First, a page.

postcards (from Málaga)

[Image description: the Mediterranean from Málaga]


postcards (from Málaga)

wish you were here:
          on the Paseo del Parque
          sitting on this bench
          colour bleached
          olive, satin green, bare wood
          watching the red and black ladybird
          crawl up the leg of my jeans;
          pigeons herding by
          on the white marble plain
          dappled with guano
          stained by age
          and accidents' cracks;
your hand on my thigh.

wish you were here:
          an unblemished azure sky;
          the salt-air of a calm sea
          cerulean and aquamarine
          bejewelled with gems
          of coruscating sun
          the chanting wavelets
          lap the honeyed sand gently;
          mid-distance fishermen
          trawl for their morning catch;
          while hirsute joggers limp past -
          here, they do not run -
          ectomorphic flesh
          posturing machismo
          mesomorphs are prized so dear;
          palm trees rasp against the breeze
          shivering in the unwelcome chill;
you come to mind, and
I horripilate to the thrill.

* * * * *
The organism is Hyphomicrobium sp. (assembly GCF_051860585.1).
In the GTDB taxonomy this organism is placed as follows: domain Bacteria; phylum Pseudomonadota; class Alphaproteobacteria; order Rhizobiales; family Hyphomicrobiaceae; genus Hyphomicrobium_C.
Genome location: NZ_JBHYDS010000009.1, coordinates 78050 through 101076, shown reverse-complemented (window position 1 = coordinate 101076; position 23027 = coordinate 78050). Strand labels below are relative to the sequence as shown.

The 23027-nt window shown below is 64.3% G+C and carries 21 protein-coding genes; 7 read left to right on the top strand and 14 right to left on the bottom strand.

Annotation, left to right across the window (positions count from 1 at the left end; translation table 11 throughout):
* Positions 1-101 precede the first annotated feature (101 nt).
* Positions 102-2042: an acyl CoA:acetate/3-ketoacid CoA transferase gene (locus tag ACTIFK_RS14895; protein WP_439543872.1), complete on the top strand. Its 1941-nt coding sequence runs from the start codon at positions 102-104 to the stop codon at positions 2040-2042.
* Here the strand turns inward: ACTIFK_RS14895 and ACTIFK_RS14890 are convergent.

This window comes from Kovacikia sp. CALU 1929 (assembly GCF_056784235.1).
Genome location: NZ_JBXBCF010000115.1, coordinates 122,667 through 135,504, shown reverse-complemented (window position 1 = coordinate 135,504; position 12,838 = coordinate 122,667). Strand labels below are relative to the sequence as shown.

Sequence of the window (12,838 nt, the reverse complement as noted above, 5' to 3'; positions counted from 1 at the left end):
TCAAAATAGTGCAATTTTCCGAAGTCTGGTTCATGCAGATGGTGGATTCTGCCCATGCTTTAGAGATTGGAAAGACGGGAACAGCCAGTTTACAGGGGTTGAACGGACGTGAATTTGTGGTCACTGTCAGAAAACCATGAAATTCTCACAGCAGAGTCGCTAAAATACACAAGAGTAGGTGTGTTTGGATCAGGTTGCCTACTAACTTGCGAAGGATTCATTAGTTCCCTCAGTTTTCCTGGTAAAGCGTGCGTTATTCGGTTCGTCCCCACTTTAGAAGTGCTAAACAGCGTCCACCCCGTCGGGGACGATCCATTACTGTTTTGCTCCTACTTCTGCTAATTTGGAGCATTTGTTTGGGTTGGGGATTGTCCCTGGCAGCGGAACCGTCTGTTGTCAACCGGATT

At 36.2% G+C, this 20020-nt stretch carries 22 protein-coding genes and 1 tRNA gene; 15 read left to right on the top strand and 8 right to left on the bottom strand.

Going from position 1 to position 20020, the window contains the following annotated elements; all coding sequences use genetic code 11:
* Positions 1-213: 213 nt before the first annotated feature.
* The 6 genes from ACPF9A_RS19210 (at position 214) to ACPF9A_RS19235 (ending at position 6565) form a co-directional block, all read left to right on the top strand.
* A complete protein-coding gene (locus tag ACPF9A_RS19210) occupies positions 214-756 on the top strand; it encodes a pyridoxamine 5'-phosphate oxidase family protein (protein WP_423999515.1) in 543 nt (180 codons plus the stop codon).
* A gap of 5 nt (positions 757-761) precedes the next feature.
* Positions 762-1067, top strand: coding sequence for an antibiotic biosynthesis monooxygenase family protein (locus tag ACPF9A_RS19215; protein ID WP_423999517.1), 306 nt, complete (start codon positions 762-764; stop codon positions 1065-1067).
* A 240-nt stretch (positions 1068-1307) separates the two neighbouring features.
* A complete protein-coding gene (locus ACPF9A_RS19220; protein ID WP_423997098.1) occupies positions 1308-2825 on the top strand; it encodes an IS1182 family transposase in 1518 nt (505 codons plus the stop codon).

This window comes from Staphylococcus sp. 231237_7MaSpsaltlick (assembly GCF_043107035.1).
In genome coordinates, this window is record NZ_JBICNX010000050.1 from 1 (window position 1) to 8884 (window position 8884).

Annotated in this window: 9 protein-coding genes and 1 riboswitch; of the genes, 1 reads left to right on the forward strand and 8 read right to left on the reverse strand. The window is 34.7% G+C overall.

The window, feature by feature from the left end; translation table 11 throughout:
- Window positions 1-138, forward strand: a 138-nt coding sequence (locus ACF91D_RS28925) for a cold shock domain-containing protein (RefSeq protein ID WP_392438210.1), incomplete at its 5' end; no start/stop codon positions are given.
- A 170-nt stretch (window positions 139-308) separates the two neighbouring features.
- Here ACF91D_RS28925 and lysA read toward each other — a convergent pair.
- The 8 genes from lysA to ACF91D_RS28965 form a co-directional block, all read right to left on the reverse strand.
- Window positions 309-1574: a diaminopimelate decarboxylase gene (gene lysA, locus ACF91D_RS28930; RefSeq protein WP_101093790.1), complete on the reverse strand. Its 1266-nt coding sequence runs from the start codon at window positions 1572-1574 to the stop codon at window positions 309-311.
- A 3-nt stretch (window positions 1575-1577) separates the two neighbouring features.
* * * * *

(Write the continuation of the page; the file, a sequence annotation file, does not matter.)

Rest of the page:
wish you were here:
          in the Alcazabar ruins
          fragments of Roman lore
          Moorish exotica restored;
          setting for nuptial reminiscences;
          literally breath-taking panoramas
          of this Legoland city
          from towers and look-out points,
          and timeless vistas
          quite unexpectedly
          tell of half-remembered historias;
          lunching on a marble tombstone
          unpeeling my oranges
          as those spectres once did
          savouring the thirst-quenching liquid
          trickling down my throat
          my fingers all sticky
          from this self-indulgent fest;
          in the future I believe Hope, lest…
but you are there, my very own.

wish you were here:
          on the mountainside
          in the fir and rowan woodland;
          the fresh scent of pine
          absorbing my nostrils
          in olfactory delight;
          the harsh glare of the sun
          defused and blurred and softened;
          calming tones
          of clover, sage and unripe lemons
          an intoxicating verdure;
          marred by the detritus
          of trysts and assignations
          of the echo of al fresco coitus
          and juvenile masturbations;
and I want you, need you now
of that I am so sure.

wish you were here:
          at the El Telón bar;
          the wondrous aroma of coffee
          its unique woodiness
          its heady spiciness;
          perhaps the only
          proof of God's existence;
          every time I pass a café